President Donald Trump and South Carolina Sen. Tim Scott met to discuss the aftermath of the Charlottesville protests. Image: Business Insider
By Jon Michail
Last week, President Trump did something truly terrible. He murdered style. Again.
No – it’s not one of those optical illusion photos where you think the dress is green only to find out that it is actually purple, causing you to question your very sanity.
That is a navy suit jacket paired with black pants.
I KNOW! What was he thinking?
By now you might have guessed that this post is more concerned with sartorial style than with politics. I’ll leave the analysis of what was arguably a very important meeting to others.
Due to mixed messages, we have been conditioned not to expect a lot from Trump in the sartorial stakes, but it is still a little hard to understand how something like this could just happen. The President is in the public eye – he has minders, he has advisors, and even his own fashion range. He was going to a photo opportunity.
When the photo was taken, so that the Whitehouse could joyfully announce that “President Trump remains committed to positive race relations,” I imagine some poor Whitehouse staffer calculating whether an offer to fetch Trump a more, ah, appropriate jacket, would be met with an immediate response of “YOU’RE FIRED!”
So, what’s the problem?
Whether we like it or not, we judge people on the way they dress. Even more so if that person happens to be the “leader of the free world.” It’s a quick way of assessing whether they understand and adhere to some basic rules of society.
Sometimes breaking the rules can be positive – take Sen. Tim Scott’s polka dot socks for an example. Mixing things up a little in a job where dress is usually conservative shows that politicians are human like the rest of us.
Trump likes to break the rules, but this is the wrong way to do so. A mistake like this looks sloppy – like he got dressed in the dark, or his eyesight is failing – not the best image for a president who has built his platform on strength. One quick-witted comedian inferred this may even be a symptom of something worse.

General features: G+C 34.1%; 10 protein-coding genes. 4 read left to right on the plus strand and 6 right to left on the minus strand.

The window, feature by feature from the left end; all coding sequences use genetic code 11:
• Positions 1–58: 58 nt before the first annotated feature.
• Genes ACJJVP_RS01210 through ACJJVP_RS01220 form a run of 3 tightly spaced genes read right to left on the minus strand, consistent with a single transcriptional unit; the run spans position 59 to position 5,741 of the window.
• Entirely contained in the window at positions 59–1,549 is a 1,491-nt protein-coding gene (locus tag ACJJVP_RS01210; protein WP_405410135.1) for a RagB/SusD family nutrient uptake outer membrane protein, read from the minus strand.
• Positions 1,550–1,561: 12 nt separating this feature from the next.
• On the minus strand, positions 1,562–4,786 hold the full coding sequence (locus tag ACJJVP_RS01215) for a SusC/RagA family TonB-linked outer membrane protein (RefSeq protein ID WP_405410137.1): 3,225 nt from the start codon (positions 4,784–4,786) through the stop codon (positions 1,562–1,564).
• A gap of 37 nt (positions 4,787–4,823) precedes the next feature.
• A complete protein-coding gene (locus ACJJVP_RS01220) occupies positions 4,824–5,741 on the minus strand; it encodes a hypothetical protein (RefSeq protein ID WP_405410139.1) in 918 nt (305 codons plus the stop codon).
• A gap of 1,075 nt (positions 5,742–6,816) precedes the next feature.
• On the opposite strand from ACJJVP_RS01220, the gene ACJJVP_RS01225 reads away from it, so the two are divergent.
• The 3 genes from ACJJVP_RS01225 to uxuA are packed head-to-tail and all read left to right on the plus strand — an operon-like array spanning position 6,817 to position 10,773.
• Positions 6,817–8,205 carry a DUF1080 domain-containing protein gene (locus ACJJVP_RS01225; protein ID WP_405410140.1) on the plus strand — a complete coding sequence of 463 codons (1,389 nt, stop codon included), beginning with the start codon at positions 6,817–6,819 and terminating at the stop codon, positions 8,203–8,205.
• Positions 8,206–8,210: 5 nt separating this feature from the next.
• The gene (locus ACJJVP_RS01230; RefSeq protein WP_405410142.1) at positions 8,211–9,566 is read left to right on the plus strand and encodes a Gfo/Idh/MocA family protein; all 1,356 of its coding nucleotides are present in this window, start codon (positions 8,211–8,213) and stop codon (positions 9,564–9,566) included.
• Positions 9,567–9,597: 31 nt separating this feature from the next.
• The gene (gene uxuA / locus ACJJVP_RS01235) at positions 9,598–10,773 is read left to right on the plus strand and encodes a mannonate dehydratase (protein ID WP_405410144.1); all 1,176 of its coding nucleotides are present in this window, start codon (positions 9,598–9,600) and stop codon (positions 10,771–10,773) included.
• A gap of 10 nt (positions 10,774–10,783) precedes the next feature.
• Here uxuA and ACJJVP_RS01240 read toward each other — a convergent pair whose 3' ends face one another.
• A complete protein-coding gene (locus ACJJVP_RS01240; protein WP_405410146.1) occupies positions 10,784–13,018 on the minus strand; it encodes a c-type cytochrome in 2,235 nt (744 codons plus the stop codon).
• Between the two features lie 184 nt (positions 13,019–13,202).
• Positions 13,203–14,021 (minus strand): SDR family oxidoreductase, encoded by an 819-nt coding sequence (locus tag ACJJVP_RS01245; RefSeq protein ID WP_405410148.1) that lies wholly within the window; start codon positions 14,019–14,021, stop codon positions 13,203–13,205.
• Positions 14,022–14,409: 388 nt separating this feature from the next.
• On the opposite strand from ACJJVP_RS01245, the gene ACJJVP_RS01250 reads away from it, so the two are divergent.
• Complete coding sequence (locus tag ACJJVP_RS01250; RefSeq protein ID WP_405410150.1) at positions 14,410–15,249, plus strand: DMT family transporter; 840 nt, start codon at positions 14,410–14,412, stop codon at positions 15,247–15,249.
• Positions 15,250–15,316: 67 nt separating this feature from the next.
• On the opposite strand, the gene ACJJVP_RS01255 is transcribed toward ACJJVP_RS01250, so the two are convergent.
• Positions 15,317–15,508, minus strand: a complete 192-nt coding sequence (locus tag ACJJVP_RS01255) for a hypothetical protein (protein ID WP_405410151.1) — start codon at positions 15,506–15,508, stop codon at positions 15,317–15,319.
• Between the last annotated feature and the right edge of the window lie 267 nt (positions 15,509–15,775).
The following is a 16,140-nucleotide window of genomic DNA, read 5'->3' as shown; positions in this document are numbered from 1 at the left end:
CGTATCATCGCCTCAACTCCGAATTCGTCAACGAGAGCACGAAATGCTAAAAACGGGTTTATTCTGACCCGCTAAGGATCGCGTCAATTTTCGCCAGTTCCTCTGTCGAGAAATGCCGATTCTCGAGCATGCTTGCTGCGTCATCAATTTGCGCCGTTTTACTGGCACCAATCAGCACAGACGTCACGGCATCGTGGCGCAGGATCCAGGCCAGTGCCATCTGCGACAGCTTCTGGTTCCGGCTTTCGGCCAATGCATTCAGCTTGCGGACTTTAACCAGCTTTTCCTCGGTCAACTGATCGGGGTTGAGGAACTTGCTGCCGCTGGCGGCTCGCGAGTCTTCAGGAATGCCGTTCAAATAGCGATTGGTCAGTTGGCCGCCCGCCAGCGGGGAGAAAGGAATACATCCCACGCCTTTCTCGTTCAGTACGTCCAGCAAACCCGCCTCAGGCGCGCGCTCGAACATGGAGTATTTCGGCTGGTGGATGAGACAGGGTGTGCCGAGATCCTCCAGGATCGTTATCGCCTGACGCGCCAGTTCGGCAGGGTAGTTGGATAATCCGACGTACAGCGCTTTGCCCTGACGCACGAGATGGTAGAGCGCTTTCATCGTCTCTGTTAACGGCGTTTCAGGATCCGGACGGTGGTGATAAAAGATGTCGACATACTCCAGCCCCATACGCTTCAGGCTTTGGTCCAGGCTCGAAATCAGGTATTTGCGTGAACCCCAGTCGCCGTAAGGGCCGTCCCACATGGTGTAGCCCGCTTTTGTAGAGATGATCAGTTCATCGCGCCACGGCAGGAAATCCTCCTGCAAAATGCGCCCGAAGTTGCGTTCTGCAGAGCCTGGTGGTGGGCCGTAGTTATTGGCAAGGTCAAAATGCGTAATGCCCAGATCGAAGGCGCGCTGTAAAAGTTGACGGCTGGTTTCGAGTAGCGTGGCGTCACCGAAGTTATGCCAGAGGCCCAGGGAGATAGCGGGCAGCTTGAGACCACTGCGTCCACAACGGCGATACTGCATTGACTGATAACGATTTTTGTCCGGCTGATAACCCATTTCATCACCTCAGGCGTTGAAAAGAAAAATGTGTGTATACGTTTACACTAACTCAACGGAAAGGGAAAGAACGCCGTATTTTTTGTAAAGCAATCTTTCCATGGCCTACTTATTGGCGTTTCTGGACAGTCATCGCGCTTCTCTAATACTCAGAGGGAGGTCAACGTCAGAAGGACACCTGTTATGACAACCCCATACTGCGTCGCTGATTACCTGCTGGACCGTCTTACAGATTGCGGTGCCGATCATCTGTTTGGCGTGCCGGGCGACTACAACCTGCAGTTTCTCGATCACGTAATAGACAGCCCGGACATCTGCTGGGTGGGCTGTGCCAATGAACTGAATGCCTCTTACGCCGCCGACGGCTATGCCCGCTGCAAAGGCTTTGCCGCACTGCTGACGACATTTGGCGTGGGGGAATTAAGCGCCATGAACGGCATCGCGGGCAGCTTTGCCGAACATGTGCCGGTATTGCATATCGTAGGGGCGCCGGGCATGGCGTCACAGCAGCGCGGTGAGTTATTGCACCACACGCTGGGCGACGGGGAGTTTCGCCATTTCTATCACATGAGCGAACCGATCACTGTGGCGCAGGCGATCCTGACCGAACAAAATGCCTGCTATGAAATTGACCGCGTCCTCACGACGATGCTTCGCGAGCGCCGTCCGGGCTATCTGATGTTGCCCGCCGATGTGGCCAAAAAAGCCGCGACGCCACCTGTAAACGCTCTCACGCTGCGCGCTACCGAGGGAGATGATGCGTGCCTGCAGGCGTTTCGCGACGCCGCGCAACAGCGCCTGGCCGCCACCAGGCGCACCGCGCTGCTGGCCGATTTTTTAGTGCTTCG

I think there’s something to that statement. The ability to dress yourself properly is a sign that you can “adult”. Infants and the elderly need someone else to dress them. It’s a big ask to place trust in someone who can’t seem to get the basics right. It’s hard to ask people to follow a leader who doesn’t seem to understand what is expected of them.
Method in the madness?
Then again, as with other great Trump mysteries, maybe there’s method in the madness. Much has been made of the baggy, unsophisticated style of Trump’s suits. Turns out, however, that most of them are from the ever elegant Italian label Brioni. These are beautiful and expensive suits (worn to great effect by Hollywood heartthrobs such as Will Smith and Michael Fassbender, and heads of state like the late, great, Nelson Mandela.) So why would Trump buy these suits “off the rack,” several sizes too big, when he can afford to have them custom made?
The simple answer is that it’s all part of his image. Some people thought that Trump becoming president was a joke, because they thought the man himself was a joke. Look what happened.
Trump is bold and brash and brags about his wealth. He is the archetype of nouveau riche – a term which is intended as an insult. Something the Old Money would say, looking down their aquiline noses at the hillbilly from Hicksville who is suddenly flush with cash but has failed to acquire taste.
But Trump invites insult. Call him racist, sexist, incompetent. He’ll keep on saying the same old things. Only this time he’ll say them louder.
This is his image – this is who he authentically is. He doesn’t care about the rules (and that, at times, is a good thing.) He doesn’t come from the elite, and he has no desire to be one of them. His off the rack suit speaks to his constituency, while custom-tailored speaks elite.
Trump is proudly nouveau riche. Cashed up, powerful, and over-the-top. And that is why he wears suits that are too large, and probably the reason he wears black pants with navy jackets.
And somehow, it may be mind-boggling, but somehow, it all comes together and works for him.
So should we all time-warp back to the 80s and start wearing suits that look like they could swallow us whole?
Of course not.
Trump is an anomaly. A strange blip in history. The hair, the suits, the determination to say whatever-the-hell-he-wants. Trump’s personal brand works for him, and yes, it has brought him success – that is the lesson we can take from this.
I know it all sounds a little trite, a little “you do you.” But you know what? A strong personal brand is a powerful thing. It’s all you’ve got. So you should do you. Not Trump. Please.
I’d love to know what you think?
Jon Michail and his team at Image Group International partner with their clients to achieve breakthrough results with contrarian and disruptive ways to grow and monetise their personal and business brands. A veteran coach with a Who’s Who clientele, Jon is the CEO and Founder of Image Group International, an Australian-based corporate and personal brand image advisory and coaching organisation that conducts transformational seminars, workshops and one-on-one coaching in over four continents. He is recognised as Australasia’s No. 1 Image Coach.